The USS Abraham Lincoln aircraft carrier passed through Strait of Hormuz on Jan. 22 and is now in the Persian Gulf, the Pentagon said, after Tehran threatened to close the strategic shipping route.
"USS Abraham Lincoln ... completed a regular and routine transit of the Strait of Hormuz ... to conduct maritime security operations as scheduled," Pentagon spokesman Navy Capt. John Kirby said in an email to AFP. "The transit was completed as previously scheduled and without incident."
The carrier, which can have up to 80 planes and helicopters onboard, was escorted by the guided-missile cruiser Cape St. George and two destroyers.
Earlier, Britain's Ministry of Defence said a British Royal Navy frigate and a French vessel had joined the carrier group to sail through the waterway.
While allied ships often participate in U.S. naval exercises and sometimes are part of joint naval flotillas, the presence of British and French ships seemed to be a message to Tehran about the West's resolve to keep the route open.
"HMS Argyll and a French vessel joined a U.S. carrier group transiting through the Strait of Hormuz, to underline the unwavering international commitment to maintaining rights of passage under international law," said a spokesman from Britain's MoD.
He said Britain maintained "a constant presence in the region as part of our enduring contribution to Gulf security."
Iran's military and political leaders had warned they could close the strait — a key transit route for global oil supplies — if increased Western sanctions over Tehran's suspect nuclear program halt Iranian oil exports.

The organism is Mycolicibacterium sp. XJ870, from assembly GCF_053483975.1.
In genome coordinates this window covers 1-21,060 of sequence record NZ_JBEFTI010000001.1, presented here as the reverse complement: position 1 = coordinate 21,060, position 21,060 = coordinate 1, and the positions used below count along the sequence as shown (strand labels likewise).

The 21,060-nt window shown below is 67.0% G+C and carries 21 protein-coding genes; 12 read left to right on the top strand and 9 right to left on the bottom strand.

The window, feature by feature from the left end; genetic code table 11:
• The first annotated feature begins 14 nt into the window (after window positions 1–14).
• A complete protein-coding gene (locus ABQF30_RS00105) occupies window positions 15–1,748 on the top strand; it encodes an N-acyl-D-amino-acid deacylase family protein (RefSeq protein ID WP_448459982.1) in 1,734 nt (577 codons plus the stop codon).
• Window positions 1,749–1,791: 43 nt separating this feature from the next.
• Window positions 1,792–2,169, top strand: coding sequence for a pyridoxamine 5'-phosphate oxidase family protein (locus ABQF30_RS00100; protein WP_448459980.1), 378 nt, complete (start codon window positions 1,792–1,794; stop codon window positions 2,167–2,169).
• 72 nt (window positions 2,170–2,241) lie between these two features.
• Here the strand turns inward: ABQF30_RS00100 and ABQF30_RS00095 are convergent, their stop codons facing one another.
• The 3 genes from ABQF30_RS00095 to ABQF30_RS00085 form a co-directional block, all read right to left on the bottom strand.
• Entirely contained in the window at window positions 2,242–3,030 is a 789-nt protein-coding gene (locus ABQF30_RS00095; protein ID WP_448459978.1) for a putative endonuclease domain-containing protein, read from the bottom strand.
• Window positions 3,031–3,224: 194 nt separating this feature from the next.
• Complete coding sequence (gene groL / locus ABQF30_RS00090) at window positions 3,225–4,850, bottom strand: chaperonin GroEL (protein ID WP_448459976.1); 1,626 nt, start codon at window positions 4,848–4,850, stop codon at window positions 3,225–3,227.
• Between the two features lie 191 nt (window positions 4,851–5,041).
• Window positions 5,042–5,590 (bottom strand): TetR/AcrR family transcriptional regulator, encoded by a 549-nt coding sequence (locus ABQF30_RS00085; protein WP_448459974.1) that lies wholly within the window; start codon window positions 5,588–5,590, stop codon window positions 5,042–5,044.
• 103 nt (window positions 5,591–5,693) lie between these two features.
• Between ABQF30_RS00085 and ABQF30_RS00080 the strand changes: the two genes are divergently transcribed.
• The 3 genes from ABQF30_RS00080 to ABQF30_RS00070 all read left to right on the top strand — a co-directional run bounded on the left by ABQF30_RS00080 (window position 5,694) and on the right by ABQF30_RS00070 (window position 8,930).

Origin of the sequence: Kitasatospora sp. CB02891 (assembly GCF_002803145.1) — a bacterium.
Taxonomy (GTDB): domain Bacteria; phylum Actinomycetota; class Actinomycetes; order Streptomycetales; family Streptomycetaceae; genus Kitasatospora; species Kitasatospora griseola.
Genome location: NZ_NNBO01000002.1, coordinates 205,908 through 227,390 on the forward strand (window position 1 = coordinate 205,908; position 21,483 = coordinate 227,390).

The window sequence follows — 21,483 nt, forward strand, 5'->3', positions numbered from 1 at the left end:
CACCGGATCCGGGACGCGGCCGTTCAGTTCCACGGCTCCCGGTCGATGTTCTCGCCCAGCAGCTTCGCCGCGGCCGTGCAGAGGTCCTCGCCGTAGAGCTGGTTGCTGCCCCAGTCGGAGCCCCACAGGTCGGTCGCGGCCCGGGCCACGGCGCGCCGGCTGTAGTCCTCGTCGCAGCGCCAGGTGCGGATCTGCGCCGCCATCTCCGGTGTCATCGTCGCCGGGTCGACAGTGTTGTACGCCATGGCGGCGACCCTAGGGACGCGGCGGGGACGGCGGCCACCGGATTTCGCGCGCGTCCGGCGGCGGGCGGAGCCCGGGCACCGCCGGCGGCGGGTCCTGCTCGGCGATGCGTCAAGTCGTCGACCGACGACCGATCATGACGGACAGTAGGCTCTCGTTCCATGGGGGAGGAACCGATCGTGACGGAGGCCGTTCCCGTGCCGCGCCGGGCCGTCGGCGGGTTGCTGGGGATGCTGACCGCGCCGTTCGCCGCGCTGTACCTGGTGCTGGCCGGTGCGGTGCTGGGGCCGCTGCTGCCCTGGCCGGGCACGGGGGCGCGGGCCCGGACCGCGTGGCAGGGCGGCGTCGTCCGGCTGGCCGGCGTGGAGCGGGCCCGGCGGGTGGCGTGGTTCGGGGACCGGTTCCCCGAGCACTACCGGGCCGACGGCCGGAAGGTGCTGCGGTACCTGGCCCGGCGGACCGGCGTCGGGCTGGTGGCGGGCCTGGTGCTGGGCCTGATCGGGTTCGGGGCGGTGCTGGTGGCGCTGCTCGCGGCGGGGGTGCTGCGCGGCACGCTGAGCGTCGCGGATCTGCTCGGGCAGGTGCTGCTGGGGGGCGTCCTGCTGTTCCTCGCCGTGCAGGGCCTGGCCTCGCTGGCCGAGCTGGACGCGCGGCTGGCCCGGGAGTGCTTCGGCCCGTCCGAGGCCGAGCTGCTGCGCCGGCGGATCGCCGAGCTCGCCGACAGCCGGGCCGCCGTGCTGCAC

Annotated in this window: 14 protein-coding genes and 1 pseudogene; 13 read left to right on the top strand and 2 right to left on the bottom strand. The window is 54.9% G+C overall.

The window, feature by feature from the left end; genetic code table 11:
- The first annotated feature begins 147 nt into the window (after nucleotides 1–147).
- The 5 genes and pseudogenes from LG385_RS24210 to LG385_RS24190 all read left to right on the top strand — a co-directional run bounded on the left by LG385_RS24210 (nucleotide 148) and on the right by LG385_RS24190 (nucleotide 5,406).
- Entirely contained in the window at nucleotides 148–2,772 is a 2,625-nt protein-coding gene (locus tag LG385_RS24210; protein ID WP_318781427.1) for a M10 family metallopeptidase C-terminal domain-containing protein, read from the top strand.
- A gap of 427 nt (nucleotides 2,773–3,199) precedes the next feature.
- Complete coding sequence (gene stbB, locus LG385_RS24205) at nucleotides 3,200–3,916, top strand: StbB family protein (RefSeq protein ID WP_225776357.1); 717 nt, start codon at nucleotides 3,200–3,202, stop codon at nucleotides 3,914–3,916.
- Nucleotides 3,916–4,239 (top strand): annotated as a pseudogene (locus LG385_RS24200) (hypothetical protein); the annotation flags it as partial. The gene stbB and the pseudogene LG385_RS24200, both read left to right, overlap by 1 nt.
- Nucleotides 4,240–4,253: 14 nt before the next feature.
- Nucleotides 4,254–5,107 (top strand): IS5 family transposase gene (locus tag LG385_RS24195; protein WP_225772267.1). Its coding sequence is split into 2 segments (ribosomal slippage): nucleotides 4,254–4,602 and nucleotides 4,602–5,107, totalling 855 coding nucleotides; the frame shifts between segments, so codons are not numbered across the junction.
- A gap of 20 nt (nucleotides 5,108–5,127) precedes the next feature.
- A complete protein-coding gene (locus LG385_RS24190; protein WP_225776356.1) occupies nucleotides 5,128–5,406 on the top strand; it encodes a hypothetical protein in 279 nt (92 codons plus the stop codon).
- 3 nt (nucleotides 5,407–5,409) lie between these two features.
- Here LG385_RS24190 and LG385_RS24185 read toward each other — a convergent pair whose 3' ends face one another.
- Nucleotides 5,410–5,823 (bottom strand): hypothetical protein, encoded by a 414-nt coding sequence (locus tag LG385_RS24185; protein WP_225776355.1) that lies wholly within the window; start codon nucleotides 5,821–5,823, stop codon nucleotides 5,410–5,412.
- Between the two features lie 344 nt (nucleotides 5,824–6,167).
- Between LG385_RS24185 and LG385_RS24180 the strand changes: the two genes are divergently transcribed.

The Islamic republic's navy had also warned it would react if the U.S. tried to redeploy one of its aircraft carriers to the waterway.
U.S. Defense Secretary Leon Panetta has repeatedly said closing the strait would cross a "red line." Two of the 11 U.S. aircraft carriers are in the region.
Since then, Iran has tried to ease tensions, with Foreign Minister Ali Akbar Salehi saying last week that Tehran had never tried to close the strait.
“We want peace and stability in the region," Salehi said.
European Union foreign ministers meeting Jan. 23 in Brussels are expected to agree to sanction Iran's central bank and announce an embargo on buying Iranian oil.
The U.S., France, Britain and Germany accuse Iran of seeking to build a nuclear bomb, but Tehran says its nuclear drive is peaceful.